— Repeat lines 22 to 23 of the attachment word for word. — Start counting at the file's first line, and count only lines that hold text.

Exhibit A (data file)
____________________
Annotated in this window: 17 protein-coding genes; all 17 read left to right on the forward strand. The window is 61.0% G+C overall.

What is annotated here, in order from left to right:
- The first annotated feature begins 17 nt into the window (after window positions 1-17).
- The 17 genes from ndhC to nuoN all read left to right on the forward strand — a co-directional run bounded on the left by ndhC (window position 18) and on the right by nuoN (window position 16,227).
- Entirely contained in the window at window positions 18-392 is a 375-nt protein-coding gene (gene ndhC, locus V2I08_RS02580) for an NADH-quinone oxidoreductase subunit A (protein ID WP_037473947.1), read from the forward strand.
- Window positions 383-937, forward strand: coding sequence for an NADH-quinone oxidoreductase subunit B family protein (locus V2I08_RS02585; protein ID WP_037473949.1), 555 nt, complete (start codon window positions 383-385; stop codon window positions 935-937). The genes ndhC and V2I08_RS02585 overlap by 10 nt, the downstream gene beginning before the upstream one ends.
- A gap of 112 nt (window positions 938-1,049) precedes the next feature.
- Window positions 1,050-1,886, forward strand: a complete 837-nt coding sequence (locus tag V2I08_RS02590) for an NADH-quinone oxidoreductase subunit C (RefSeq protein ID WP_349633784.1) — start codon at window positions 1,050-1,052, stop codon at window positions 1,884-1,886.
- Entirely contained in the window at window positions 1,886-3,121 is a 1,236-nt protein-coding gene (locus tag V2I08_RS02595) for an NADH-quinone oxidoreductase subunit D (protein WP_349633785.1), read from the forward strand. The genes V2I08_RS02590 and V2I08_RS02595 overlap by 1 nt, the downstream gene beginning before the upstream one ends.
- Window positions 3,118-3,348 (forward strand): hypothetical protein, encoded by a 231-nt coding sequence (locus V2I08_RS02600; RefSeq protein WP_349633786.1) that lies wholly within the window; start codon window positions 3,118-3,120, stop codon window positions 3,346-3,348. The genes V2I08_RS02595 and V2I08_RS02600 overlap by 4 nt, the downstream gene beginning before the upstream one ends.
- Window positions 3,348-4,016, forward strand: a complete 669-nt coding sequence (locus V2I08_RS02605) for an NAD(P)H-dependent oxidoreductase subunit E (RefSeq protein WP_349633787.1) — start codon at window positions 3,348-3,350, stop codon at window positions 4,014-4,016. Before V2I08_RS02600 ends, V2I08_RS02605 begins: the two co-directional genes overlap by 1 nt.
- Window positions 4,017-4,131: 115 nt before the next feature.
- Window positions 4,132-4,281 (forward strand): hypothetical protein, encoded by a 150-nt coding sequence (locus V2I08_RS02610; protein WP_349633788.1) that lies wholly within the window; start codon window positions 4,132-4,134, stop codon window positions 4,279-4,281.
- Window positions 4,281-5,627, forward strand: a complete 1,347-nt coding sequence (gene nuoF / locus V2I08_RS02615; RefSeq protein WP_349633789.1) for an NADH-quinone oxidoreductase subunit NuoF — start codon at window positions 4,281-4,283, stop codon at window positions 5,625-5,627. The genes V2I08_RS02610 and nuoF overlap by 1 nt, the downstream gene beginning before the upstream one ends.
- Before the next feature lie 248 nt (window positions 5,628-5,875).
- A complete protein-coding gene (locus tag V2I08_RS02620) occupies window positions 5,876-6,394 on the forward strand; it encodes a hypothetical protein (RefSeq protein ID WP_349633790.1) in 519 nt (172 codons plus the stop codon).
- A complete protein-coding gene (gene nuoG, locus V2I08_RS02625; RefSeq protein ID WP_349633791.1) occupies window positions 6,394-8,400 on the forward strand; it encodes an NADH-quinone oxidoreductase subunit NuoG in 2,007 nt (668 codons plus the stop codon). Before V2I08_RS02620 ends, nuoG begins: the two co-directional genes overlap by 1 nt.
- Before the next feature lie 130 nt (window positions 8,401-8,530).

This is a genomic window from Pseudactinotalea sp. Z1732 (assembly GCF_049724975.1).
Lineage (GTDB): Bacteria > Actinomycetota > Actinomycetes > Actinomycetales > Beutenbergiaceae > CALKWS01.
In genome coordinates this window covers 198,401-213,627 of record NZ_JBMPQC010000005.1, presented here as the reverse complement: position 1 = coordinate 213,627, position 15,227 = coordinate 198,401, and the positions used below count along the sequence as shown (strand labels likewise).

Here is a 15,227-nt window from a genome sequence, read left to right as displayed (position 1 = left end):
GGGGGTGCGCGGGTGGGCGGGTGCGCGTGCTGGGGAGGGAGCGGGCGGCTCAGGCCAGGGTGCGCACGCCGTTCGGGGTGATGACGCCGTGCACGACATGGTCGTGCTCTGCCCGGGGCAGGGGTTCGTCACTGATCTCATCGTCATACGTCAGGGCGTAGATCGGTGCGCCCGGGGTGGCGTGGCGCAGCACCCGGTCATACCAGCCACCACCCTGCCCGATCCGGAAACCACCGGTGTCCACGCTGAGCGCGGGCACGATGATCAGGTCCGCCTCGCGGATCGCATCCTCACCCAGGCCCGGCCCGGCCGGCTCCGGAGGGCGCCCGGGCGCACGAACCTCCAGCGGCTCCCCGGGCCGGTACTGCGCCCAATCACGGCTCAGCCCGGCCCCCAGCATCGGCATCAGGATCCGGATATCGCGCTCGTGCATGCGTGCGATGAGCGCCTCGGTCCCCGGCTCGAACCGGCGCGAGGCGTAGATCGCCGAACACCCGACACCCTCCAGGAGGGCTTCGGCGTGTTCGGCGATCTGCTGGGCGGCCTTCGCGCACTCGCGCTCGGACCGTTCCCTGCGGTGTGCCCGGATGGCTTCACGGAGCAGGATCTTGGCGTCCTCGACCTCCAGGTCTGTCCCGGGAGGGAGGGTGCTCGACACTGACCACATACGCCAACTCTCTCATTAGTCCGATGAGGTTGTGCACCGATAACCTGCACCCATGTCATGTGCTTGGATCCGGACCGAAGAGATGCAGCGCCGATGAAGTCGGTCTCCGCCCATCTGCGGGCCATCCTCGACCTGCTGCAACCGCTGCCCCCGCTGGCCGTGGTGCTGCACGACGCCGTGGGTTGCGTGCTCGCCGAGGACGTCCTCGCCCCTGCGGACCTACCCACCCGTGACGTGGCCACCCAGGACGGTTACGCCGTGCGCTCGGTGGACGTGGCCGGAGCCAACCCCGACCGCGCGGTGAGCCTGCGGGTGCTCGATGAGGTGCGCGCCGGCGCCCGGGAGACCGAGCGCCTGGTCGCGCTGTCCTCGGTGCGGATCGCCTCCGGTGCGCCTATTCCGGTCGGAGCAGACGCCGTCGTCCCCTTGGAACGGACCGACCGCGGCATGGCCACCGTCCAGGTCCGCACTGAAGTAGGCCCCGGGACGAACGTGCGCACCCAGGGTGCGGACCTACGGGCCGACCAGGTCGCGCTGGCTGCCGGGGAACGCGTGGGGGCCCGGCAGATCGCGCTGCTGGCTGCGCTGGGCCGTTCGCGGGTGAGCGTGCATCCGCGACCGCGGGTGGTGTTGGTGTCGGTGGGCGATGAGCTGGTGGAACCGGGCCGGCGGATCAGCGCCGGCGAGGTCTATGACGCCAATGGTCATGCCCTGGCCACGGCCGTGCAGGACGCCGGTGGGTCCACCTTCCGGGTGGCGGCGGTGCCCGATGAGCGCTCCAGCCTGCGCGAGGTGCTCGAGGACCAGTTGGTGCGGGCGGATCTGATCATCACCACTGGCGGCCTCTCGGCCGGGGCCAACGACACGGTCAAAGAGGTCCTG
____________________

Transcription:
Here is a 15,227-nt window from a genome sequence, read left to right as displayed (position 1 = left end):
GGGGGTGCGCGGGTGGGCGGGTGCGCGTGCTGGGGAGGGAGCGGGCGGCTCAGGCCAGGGTGCGCACGCCGTTCGGGGTGATGACGCCGTGCACGACATGGTCGTGCTCTGCCCGGGGCAGGGGTTCGTCACTGATCTCATCGTCATACGTCAGGGCGTAGATCGGTGCGCCCGGGGTGGCGTGGCGCAGCACCCGGTCATACCAGCCACCACCCTGCCCGATCCGGAAACCACCGGTGTCCACGCTGAGCGCGGGCACGATGATCAGGTCCGCCTCGCGGATCGCATCCTCACCCAGGCCCGGCCCGGCCGGCTCCGGAGGGCGCCCGGGCGCACGAACCTCCAGCGGCTCCCCGGGCCGGTACTGCGCCCAATCACGGCTCAGCCCGGCCCCCAGCATCGGCATCAGGATCCGGATATCGCGCTCGTGCATGCGTGCGATGAGCGCCTCGGTCCCCGGCTCGAACCGGCGCGAGGCGTAGATCGCCGAACACCCGACACCCTCCAGGAGGGCTTCGGCGTGTTCGGCGATCTGCTGGGCGGCCTTCGCGCACTCGCGCTCGGACCGTTCCCTGCGGTGTGCCCGGATGGCTTCACGGAGCAGGATCTTGGCGTCCTCGACCTCCAGGTCTGTCCCGGGAGGGAGGGTGCTCGACACTGACCACATACGCCAACTCTCTCATTAGTCCGATGAGGTTGTGCACCGATAACCTGCACCCATGTCATGTGCTTGGATCCGGACCGAAGAGATGCAGCGCCGATGAAGTCGGTCTCCGCCCATCTGCGGGCCATCCTCGACCTGCTGCAACCGCTGCCCCCGCTGGCCGTGGTGCTGCACGACGCCGTGGGTTGCGTGCTCGCCGAGGACGTCCTCGCCCCTGCGGACCTACCCACCCGTGACGTGGCCACCCAGGACGGTTACGCCGTGCGCTCGGTGGACGTGGCCGGAGCCAACCCCGACCGCGCGGTGAGCCTGCGGGTGCTCGATGAGGTGCGCGCCGGCGCCCGGGAGACCGAGCGCCTGGTCGCGCTGTCCTCGGTGCGGATCGCCTCCGGTGCGCCTATTCCGGTCGGAGCAGACGCCGTCGTCCCCTTGGAACGGACCGACCGCGGCATGGCCACCGTCCAGGTCCGCACTGAAGTAGGCCCCGGGACGAACGTGCGCACCCAGGGTGCGGACCTACGGGCCGACCAGGTCGCGCTGGCTGCCGGGGAACGCGTGGGGGCCCGGCAGATCGCGCTGCTGGCTGCGCTGGGCCGTTCGCGGGTGAGCGTGCATCCGCGACCGCGGGTGGTGTTGGTGTCGGTGGGCGATGAGCTGGTGGAACCGGGCCGGCGGATCAGCGCCGGCGAGGTCTATGACGCCAATGGTCATGCCCTGGCCACGGCCGTGCAGGACGCCGGTGGGTCCACCTTCCGGGTGGCGGCGGTGCCCGATGAGCGCTCCAGCCTGCGCGAGGTGCTCGAGGACCAGTTGGTGCGGGCGGATCTGATCATCACCACTGGCGGCCTCTCGGCCGGGGCCAACGACACGGTCAAAGAGGTCCTG